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Personal profile

Biography

Rico completed his undergraduate studies at Bristol University in the UK. After a brief period working as a research associate in inorganic synthesis, he returned to physical chemistry at Bristol to complete his PhD, under the supervision of Julian Eastoe, Terence Cosgrove and Peter Dowding.

In 2009, Rico came to Australia as a post-doc, initially at the University of Melbourne, where he worked on unravelling the problems of dynamic and fundamental forces in deformable droplet and bubble systems. In July 2012, he started as a lecturer in physical chemistry at Monash University.

Research interests

My research interests span a wide range of soft and colloidal systems, from bespoke, functional stabilisers to fundamental surface forces and biological systems.

Soft, self-assembled materials

Self-assembly, whereby molecules orient and arrange themselves into organised structures, is a crucial mechanism in many biological processes. We seek to learn from biology, and devise systems in which strutures can be obtained that provide desirable properties for templating, drug delivery and development of complex materials. Such self-assembled structures include micelles, liquid crystals and microemulsions, all of which have characteristic internal length scales on the order of nanometres.

Small-angle neutron scattering (SANS) is a tool used to analyse the structure and interactions within such nano-structured soft matter systems. Specifically, the concept of contrast, whereby we make use of the strong difference in scattering between hydrogen and deuterium allows us to selectively highlight specific structures and interfaces within samples. We run SANS experiments at neutron sources around the world, including ISIS (Didcot, near Oxford, UK), the Institut Laue-Langevin (Grenoble, France) and the Bragg Institute (Lucas Heights, near Sydney, Australia).

Surface and colloidal forces

Colloidal systems such as emulsions, foams and particle dispersions continually experience dynamic forces in the form of brownian motion and gravity. These, and ever-present surface forces may encourage flocculation, phase separation or coalescence. Particularly in emulsions and foams, the interplay of surface forces, hydrodynamics during collisions and deformations of bubbles and droplets forms a complex picture. Deconvoluting this requires carefully chosen experiments and rigorous theoretical modelling.

We are especially interested in complex, multi-component systems, where more exotic colloidal forces can occur. These include polymer bridging interactions, depletion interactions and structural interactions. Such forces are highly dependent on the type and concentration of additives, offering new pathways for functional complex fluids.

Stimulus-responsive stabilisers

Most colloidal systems in real applications contain one or more stabilisers in the form of surface active small molecules (surfactants), polymers and particles. By incorporating chemical functionality into these species that allows their properties to be changed by some stimulus, systems with enhanced capabilities can be developed. These might include drug carriers that can release their payload on command, precious catalysts that can be captured after use, and systems for capturing pollutants.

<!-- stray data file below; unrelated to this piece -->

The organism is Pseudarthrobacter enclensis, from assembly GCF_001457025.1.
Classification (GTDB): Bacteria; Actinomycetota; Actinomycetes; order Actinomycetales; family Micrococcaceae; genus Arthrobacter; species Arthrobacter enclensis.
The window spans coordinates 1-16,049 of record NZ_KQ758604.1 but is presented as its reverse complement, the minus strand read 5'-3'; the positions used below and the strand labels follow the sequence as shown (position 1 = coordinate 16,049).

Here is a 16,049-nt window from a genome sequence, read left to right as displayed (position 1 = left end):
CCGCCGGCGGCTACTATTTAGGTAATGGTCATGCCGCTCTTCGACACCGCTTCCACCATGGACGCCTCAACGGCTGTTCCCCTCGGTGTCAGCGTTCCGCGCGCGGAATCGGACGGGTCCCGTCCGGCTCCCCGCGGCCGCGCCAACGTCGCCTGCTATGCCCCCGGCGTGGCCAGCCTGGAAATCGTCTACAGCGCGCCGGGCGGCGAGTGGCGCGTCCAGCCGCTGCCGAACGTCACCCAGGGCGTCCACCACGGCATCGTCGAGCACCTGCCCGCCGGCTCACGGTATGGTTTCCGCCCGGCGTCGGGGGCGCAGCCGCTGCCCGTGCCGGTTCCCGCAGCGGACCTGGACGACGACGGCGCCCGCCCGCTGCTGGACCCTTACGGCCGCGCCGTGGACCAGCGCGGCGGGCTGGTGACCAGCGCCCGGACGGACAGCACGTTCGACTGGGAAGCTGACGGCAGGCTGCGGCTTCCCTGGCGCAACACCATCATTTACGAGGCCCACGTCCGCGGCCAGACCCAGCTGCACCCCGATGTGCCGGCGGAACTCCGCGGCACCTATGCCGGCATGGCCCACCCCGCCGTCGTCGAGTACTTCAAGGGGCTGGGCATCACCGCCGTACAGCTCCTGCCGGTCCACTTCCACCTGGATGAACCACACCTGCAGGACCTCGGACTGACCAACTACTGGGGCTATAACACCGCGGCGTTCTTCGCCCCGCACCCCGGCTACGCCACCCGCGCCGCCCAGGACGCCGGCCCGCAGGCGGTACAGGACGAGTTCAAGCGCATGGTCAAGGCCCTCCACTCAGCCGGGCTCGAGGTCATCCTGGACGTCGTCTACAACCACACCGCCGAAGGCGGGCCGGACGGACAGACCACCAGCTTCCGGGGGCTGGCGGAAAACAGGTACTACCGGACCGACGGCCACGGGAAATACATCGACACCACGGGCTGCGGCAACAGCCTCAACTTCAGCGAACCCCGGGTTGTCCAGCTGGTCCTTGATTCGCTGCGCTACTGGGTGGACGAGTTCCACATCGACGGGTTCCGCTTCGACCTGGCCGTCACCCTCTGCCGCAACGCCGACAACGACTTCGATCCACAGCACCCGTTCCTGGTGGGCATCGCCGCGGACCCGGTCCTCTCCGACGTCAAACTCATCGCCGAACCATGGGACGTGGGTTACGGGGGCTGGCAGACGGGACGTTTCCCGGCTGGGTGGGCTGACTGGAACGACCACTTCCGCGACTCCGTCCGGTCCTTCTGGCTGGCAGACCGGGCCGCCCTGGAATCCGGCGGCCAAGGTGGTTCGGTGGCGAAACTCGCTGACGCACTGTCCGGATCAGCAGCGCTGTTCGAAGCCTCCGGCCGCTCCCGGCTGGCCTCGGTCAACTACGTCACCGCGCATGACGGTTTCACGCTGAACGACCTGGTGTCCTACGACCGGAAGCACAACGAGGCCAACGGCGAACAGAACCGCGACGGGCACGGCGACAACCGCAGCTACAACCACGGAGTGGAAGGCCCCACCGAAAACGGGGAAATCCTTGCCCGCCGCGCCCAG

A stimulus to effect a chemical change can be internal (such as a change in pH, ionic strength, temperature, etc.) or from external sources such as light, electrical or magnetic fields. Of these, light is particularly appealing as it is a simple, clean and low-energy method to affect such changes. Many chemicals experience a reaction to light of certain wavelengths, taking the form of either a chemical reaction (photochemistry) or a change in shape (photoisomerisation). Our primary interest lies with the latter class, and in particular the azobenzene family of chemicals.

Keywords

  • surfactants
  • AFM
  • self-assembly
  • microemulsions
  • kinetics
  • colloids
  • soft matter
  • tensiometry
  • SANS

Network Recent external collaboration on country level. Dive into details by clicking on the dots.

Projects 2013 2020

Research Output 2008 2018

  • 88 Article
  • 2 Chapter (Book)
  • 1 Conference Paper
  • 1 Comment / Debate

Gelation mechanism of cellulose nanofibre gels: A colloids and interfacial perspective

Mendoza, L., Batchelor, W., Tabor, R. F. & Garnier, G. 1 Jan 2018 In : Journal of Colloid and Interface Science. 509, p. 39-46 8 p.

Research output: Contribution to journalArticleResearchpeer-review

Open Access
File

Highly efficient recovery of graphene oxide by froth flotation using a common surfactant

McCoy, T., Parks, H. C. W. & Tabor, R. F. 2018 In : Carbon. 135, p. 164-170 7 p.

Research output: Contribution to journalArticleResearchpeer-review

Physicochemical and Biological Characterisation of Azobenzene-containing Photoswitchable Surfactants

Tabor, R. F., McCoy, T. M., Hu, Y. & Wilkinson, B. L. 2018 (Accepted/In press) In : Bulletin of the Chemical Society of Japan. 9 p.

Research output: Contribution to journalArticleResearchpeer-review

Open Access

Self-Assembly of Long-Chain Betaine Surfactants: Effect of Tailgroup Structure on Wormlike Micelle Formation

Kelleppan, V. T., Moore, J. E., McCoy, T. M., Sokolova, A. V., Campo, L. D., Wilkinson, B. L. & Tabor, R. F. 23 Jan 2018 In : Langmuir. 34, 3, p. 970-977 8 p.

Research output: Contribution to journalArticleResearchpeer-review

Atomic force microscopy: From red blood cells to immunohaematology

Yeow, N., Tabor, R. F. & Garnier, G. 1 Nov 2017 In : Advances in Colloid and Interface Science. 249, p. 149-162 14 p.

Research output: Contribution to journalArticleResearchpeer-review

Activities 2018 2018

  • 1 Consultancy

FB RICE (External organisation)

Teo, B. M. (Member), Tabor, R. F. (Advisor)
15 Apr 201830 Apr 2018

Activity: Consultancy